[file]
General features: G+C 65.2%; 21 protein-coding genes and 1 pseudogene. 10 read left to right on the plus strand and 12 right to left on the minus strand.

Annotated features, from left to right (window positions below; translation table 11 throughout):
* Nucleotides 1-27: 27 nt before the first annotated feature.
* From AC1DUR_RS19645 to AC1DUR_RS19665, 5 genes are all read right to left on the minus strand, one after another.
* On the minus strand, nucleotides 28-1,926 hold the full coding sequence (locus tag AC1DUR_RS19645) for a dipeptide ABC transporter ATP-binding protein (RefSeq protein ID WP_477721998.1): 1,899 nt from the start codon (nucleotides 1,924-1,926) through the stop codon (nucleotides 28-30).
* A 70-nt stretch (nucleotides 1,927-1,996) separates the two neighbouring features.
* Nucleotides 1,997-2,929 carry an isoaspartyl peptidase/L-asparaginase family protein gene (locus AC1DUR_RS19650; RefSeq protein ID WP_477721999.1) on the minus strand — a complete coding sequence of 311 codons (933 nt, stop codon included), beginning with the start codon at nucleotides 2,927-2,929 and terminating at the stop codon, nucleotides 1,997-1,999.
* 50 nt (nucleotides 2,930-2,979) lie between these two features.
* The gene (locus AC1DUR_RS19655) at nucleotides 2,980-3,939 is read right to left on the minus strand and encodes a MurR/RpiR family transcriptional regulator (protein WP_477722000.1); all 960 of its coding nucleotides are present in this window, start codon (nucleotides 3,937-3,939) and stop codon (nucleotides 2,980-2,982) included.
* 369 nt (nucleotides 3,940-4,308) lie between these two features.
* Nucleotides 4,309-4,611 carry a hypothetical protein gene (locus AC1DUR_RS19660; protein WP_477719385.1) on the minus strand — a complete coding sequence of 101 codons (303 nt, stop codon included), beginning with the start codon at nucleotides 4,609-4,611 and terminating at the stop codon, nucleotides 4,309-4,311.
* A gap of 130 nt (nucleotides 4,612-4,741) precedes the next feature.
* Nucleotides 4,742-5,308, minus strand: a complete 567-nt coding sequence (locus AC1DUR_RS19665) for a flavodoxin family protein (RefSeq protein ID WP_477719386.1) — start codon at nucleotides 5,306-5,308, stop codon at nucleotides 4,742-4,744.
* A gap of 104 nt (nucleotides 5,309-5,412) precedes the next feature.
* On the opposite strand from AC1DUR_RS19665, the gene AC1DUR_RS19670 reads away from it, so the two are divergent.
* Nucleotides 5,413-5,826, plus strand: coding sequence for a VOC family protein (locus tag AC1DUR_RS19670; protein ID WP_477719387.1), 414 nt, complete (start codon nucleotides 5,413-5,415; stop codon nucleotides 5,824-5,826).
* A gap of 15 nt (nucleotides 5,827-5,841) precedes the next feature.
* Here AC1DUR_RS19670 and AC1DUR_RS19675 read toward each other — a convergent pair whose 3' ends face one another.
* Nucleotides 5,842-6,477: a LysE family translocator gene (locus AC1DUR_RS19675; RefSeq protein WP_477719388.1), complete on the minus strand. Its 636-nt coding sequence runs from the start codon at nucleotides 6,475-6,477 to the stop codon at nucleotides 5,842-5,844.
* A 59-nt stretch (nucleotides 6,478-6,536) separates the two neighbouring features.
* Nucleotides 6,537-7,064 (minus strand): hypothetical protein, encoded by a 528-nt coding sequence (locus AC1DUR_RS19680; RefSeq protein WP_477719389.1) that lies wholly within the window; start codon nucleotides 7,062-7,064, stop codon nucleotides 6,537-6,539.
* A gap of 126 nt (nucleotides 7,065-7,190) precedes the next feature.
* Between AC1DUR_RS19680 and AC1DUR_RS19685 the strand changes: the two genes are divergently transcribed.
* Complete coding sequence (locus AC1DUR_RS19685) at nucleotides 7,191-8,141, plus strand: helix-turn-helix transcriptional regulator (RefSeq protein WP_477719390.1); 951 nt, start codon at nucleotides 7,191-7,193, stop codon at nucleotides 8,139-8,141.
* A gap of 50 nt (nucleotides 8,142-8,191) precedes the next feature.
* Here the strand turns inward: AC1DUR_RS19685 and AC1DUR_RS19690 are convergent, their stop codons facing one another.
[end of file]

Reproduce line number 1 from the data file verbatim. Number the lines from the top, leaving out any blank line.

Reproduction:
General features: G+C 65.2%; 21 protein-coding genes and 1 pseudogene. 10 read left to right on the plus strand and 12 right to left on the minus strand.